Lyndon Johnson’s Last Miracle: The Civil Rights Act Turns 50
The signing of the Civil Rights Act 50 years ago today was the culmination of months of legislative maneuvering shaped by an odd mixture of pragmatism and idealism.
Fifty years ago today, President Lyndon Johnson signed into law the Civil Rights Act of 1964 with a speech in which he drew a direct comparison between the bill he was signing and the legacy of the founding fathers.
“One hundred and eighty-eight years ago this week a small band of valiant men began a long struggle for freedom,” Johnson told the nation during a nationally televised signing ceremony held in the East Room of the White House just hours after the House of Representatives had approved changes made by the Senate in the Civil Rights Bill by a vote of 289 to 126.
Johnson had asked the networks for airtime at 7 p.m. Their executives had said they preferred 6:45, and Johnson had acceded to their wishes rather than force them to alter their prime time, evening schedules. A year earlier the CBS Evening News with Walter Cronkite and The Huntley-Brinkley Report on NBC had expanded to a half-hour. Johnson knew he was sure to get their viewers as well as those of ABC News, which had a 15-minute program anchored by Ron Cochran that began at 6:45.
The president wanted maximum exposure for his speech, and he had already decided that postponing the White House signing ceremony for the Fourth of July, which fell on a Saturday in 1964, would be a mistake.
Johnson’s determination to sign the Civil Rights Act as quickly as possible reflected his worry over the emotions surrounding its passage. The president wanted to make sure those who favored the act as well as those who opposed it did not have time to plan demonstrations that might draw attention from the momentousness of the legislation itself.
From public accommodations in hotels and restaurants to hiring in the workplace, the Civil Rights Act of 1964 outlawed discrimination. The act even gave the federal government new power to enforce school desegregation through the aid to education it provided. Not since Reconstruction had the country changed so dramatically with regard to race and the law.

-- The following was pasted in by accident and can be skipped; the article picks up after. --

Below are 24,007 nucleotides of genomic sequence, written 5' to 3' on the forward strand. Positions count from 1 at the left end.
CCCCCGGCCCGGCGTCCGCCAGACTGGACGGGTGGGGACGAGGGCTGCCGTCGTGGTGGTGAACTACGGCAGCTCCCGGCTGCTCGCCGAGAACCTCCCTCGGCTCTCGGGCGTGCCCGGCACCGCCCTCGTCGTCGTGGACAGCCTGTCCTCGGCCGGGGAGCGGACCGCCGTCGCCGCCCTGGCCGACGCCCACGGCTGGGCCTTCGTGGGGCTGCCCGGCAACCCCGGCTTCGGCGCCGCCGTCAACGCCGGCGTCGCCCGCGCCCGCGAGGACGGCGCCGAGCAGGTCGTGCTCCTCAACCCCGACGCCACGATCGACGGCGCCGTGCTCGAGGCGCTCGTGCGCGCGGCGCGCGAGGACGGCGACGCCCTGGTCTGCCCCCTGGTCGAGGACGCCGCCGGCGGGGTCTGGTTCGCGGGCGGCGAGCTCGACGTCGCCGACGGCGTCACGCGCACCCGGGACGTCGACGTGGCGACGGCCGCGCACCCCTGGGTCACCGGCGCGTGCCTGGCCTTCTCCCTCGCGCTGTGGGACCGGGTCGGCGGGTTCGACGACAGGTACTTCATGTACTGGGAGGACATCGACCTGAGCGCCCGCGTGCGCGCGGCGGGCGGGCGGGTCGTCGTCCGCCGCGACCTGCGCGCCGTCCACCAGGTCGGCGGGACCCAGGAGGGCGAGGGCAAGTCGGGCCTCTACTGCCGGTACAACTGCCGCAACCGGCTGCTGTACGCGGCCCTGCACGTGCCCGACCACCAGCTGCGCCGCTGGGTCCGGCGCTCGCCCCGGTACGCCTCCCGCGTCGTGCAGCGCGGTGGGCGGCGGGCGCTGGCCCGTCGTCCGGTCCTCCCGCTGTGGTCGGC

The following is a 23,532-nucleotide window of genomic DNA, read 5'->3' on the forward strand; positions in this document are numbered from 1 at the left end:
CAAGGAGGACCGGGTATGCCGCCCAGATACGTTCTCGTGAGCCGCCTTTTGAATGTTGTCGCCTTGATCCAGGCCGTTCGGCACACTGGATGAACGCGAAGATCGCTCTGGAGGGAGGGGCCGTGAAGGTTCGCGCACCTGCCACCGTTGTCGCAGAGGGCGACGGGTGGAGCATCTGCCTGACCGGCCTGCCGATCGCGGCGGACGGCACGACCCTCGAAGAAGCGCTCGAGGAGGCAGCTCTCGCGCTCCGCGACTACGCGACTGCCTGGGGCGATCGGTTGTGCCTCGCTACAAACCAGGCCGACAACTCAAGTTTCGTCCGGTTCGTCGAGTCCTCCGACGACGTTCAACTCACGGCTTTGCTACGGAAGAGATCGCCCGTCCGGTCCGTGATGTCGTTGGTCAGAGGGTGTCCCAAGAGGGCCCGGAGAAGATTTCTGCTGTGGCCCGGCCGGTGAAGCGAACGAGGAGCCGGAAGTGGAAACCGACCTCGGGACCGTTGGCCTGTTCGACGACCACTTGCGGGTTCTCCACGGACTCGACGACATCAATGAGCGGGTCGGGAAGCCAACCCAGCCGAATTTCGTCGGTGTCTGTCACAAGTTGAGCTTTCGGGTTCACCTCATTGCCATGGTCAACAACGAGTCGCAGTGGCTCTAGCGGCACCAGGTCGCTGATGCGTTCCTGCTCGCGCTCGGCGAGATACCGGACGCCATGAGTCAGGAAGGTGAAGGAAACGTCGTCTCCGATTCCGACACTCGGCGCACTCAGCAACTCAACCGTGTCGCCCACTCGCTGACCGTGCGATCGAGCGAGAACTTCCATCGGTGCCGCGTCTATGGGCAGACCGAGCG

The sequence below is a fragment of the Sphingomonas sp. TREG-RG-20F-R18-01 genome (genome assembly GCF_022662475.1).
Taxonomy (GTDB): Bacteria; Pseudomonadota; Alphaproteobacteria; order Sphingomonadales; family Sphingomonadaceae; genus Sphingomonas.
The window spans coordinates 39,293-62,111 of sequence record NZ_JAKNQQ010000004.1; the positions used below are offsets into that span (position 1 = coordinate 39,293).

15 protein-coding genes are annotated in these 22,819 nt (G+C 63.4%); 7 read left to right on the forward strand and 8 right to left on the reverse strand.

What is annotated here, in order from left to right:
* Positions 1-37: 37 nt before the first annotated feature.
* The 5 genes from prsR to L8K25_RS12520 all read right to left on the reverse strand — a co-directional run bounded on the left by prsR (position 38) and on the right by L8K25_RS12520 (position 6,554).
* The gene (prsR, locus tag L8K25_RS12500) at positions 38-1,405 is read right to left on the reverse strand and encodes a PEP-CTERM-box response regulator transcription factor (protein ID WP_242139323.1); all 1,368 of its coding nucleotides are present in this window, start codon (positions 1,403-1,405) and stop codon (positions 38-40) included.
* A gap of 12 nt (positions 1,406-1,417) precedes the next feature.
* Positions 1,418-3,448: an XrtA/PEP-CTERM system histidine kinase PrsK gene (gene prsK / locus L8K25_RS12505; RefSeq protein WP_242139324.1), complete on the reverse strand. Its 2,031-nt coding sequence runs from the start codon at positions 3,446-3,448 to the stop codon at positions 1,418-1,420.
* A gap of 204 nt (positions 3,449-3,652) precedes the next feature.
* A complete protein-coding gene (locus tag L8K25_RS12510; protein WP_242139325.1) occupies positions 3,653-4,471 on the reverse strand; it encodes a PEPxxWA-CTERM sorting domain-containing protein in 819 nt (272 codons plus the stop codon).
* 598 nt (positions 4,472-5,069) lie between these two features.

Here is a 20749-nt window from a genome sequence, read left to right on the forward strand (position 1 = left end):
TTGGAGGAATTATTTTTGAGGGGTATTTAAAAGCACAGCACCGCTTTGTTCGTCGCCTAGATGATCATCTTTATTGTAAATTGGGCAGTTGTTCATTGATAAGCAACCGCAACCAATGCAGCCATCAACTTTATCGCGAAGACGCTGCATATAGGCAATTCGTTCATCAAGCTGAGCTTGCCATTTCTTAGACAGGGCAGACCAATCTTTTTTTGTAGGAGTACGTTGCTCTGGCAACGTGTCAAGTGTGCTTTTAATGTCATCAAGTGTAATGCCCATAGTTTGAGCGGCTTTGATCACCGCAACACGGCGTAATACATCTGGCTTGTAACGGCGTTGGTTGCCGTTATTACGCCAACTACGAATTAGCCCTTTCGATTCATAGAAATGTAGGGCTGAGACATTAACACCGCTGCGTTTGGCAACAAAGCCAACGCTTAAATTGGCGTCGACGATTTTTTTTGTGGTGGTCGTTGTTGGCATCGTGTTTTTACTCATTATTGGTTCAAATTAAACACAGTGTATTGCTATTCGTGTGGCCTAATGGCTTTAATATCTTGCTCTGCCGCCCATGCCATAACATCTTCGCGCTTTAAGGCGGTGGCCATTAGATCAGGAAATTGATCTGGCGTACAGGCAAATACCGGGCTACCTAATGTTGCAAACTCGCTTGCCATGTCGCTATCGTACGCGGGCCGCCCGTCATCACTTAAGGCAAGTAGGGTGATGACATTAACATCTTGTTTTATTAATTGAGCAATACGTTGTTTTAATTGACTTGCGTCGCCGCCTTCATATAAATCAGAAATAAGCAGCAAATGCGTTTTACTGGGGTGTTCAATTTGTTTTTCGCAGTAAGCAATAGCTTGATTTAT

The president was aware of the difficulties he had made for himself as a result of his advocacy of the Civil Rights Act. “I think we just delivered the South to the Republican Party for a long time to come,” he told Bill Moyers that night after the euphoria of the signing ceremony had worn off.
Johnson also realized how much he owed those who had helped him get the Civil Rights Bill passed over the opposition of the very Southern Democrats he had once been close to. The president brought over 70 pens to the signing ceremony. One of them went to Martin Luther King Jr., but there was a large supply of pens earmarked for the senators and representatives Johnson had relied on for a bill he considered signature legislation.
As Todd Purdum has shown in his new book, An Idea Whose Time Has Come: Two Presidents, Two Parties, and the Battle for the Civil Rights Act of 1964, Republican support was crucial in overcoming Southern opposition to the Civil Rights Bill. The Democrats did not by themselves have the votes to defeat a Southern filibuster in the Senate. In the Senate, 27 of 33 Republicans voted for the bill as compared with 46 of 67 Democrats. In the House, 136 of 171 Republicans voted for the final bill as compared to 153 of 244 Democrats.